Gardai failed to follow up 'tip-off' on abuse priest
'No-show' at court hearing attended by notorious paedophile Bill Carney
GARDAI investigating the notorious paedophile priest, Bill Carney have been criticised for not acting upon a tip-off that he was to appear in court last month.
The ex-priest, who was exposed in the Murphy Report as a serial child sex abuser, appeared in a Gloucestershire court last month in divorce proceedings taken by his wife. Carney is understood to be seeking a substantial five-figure settlement, the proceeds of the bed-and-breakfast business he ran with his wife, Joan, in Scotland.
Paul Clayton, Carney's estranged son-in-law, said he fears that Carney will do a runner if he gets the money. He said he contacted gardai in advance of the case, giving them the date of the hearing and contact details for the ex-priest's solicitor.
The ex-priest appeared at the court house on September 27 with a solicitor and a friend, who waited outside while the divorce proceedings were heard in camera. Mr Clayton, who attended the court with his mother, said he expected gardai to show up to interview Carney about the sex abuse claims. But no one did.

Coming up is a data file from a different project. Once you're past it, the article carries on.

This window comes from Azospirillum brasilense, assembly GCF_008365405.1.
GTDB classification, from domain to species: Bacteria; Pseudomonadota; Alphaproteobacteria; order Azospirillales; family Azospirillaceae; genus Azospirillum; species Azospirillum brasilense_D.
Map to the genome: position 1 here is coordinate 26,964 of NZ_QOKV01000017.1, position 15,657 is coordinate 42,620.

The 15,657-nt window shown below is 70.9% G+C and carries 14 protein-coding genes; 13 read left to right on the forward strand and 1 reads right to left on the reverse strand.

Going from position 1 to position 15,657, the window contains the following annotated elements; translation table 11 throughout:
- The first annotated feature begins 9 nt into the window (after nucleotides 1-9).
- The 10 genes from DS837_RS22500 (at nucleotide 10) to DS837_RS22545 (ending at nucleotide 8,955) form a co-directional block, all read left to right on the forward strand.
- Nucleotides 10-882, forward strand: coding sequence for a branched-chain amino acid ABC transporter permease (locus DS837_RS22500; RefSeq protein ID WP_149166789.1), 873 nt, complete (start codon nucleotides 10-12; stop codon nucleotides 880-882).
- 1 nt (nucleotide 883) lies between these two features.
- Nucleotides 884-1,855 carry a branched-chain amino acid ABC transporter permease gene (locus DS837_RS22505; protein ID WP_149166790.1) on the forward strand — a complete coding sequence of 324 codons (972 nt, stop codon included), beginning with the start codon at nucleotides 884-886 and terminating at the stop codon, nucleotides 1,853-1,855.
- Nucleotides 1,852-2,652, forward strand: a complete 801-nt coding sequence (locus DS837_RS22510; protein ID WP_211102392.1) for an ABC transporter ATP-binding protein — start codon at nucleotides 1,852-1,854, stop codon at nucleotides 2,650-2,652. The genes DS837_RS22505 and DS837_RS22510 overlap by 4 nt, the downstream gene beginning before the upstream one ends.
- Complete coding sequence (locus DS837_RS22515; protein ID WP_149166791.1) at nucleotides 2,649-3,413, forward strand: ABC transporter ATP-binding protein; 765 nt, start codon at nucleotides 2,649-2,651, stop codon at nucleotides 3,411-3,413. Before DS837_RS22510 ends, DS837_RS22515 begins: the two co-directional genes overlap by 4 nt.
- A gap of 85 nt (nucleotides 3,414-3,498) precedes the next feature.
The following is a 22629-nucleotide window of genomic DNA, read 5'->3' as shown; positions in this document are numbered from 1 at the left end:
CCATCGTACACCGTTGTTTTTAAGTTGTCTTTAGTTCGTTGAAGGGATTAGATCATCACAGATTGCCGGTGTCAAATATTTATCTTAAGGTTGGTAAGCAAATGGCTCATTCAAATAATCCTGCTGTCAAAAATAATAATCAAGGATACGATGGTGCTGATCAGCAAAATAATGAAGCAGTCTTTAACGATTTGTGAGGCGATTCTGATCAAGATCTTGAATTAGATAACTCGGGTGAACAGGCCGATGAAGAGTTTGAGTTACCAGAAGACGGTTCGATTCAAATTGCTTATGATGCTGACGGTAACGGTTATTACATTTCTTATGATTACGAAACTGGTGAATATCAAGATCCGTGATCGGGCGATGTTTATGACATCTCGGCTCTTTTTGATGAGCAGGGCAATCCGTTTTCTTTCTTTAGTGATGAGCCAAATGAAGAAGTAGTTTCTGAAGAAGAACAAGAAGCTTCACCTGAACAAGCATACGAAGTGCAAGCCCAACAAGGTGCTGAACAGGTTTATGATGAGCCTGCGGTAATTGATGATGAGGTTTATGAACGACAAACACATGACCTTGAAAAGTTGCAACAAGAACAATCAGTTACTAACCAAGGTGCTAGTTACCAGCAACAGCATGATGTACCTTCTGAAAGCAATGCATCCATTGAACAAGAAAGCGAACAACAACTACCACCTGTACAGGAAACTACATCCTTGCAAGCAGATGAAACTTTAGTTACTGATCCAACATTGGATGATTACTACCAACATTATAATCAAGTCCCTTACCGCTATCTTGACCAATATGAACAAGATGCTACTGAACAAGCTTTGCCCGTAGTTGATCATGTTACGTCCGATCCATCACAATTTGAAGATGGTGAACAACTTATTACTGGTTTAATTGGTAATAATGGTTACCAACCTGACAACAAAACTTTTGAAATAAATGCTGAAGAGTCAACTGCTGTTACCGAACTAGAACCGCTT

"I was asked to tell them of his movements," said Mr Clayton. "The church was asking people to hand over information about him. He is going to get a good lump in his settlement and then he will be gone."
Gardai have declined to comment on their investigations into Carney or whether new complaints have been made against him. The Murphy Report into clerical child abuse described him as one of worst sexual predators. He was suspected of abusing up to 32 children, in some cases working in concert with another priest.
Carney left the priesthood after a string of complaints against him and moved to the UK where he got married and opened a bed and breakfast in Scotland. He lived there openly for many years until the publication of the Murphy Report forced him into hiding. Carney was on holidays in Spain with his wife when the report was published.
Carney was placed on probation after admitting two counts of indecent assault against two altar boys in 1983. He was defrocked nine years later after a canonical inquiry found him guilty of abusing children. He refused to leave his parish house until he secured a pay-off of £30,000 from the diocese.
The ex-priest was a talented golfer and member of the Royal Dublin Golf Club while a priest in north Dublin. Carney was expelled from the Royal Dublin in the mid-1990s after newspaper reports exposed his past and he moved to the UK.
Mr Clayton said his mother "knew absolutely nothing" about Carney's past and was devastated by the revelations.